Crane School of Music Hosts the Alexander String Quartet

World-Renowned Musical Artists Present Free Concert Sept. 24 Featuring String Quartets by Kodály & Beethoven

Related Media

From left, the Alexander String Quartet is comprised of Zakarias Grafilo, violin; Frederick Lifsitz, violin; Paul Yarbrough, viola, and Sandy Wilson, cello (Photo credit: Rory Earnshaw).

POTSDAM, NY (09/19/2012)(readMedia)-- The world-renowned Alexander String Quartet will serve as guest artists-in-residence at SUNY Potsdam's Crane School of Music next week. Their visit will include a guest artist concert on Monday, Sept. 24 at 7:30 p.m. in the Sara M. Snell Music Theater.

The quartet will present two remarkable works -- Zoltán Kodály's String Quartet No. 2, Op. 10, and Ludwig von Beethoven's String Quartet No. 12 in E-Flat Major, Op. 127.

Kodály's second string quartet, which is influenced by the Hungarian folk music the composer so loved, has an unusual musical structure, opening with a sonata-form movement and closing with an exciting series of dances. Beethoven's String Quartet No. 12 was commissioned by Russian Prince Niklas Galitzin, and is seen as the most traditional of the composer's late quartets, but the complexity and originality of the music cannot be denied.

This concert is free, and the public is invited to attend.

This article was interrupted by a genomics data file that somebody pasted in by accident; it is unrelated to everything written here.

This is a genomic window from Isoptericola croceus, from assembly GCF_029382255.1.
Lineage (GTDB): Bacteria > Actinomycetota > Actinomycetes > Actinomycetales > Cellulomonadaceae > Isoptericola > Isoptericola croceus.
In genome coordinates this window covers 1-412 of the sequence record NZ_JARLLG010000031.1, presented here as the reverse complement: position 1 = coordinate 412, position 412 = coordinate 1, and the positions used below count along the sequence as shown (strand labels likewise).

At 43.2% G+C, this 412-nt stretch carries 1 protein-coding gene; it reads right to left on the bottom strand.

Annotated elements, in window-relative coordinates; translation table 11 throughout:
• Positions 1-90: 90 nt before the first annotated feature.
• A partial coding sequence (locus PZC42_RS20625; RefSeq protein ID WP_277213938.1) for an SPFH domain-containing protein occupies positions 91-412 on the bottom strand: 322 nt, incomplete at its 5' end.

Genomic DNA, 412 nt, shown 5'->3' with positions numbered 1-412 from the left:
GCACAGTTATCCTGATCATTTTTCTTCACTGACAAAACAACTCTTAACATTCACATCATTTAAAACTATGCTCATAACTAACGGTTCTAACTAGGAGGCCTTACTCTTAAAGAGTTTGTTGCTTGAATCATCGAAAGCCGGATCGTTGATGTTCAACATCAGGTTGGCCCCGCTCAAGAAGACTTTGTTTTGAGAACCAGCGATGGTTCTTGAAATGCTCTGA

The Alexander String Quartet consists of Zakarias Grafilo and Frederick Lifsitz on violin, Paul Yarbrough on viola and Sandy Wilson on cello.

Following their visit to Crane, the quartet will serve as artists-in-residence at St. Lawrence University, Canton, and will also present free concerts there. They will offer an informal matinee performance at noon on Tuesday, Sept. 25 in the Petersen-Kermani Performance Hall, and a formal concert at 8 p.m. on Thursday, Sept. 27 in Gulick Theater. For more information, visit

To learn more about the more than 300 performances presented at SUNY Potsdam's Crane School of Music each year, visit

About the guest artists:

The Alexander String Quartet has performed in the major music capitals of five continents, securing its standing among the world's premier ensembles over nearly three decades. Widely admired for its interpretations of Beethoven, Mozart and Shostakovich, the quartet has also established itself as an important advocate of new music through over 25 commissions and numerous premiere performances. The Alexander String Quartet is a major artistic presence in its home base of San Francisco, serving there as directors of the Morrison Chamber Music Center at the School of Music and Dance in the College of Arts and Humanities at San Francisco State University and Ensemble in Residence of San Francisco Performances.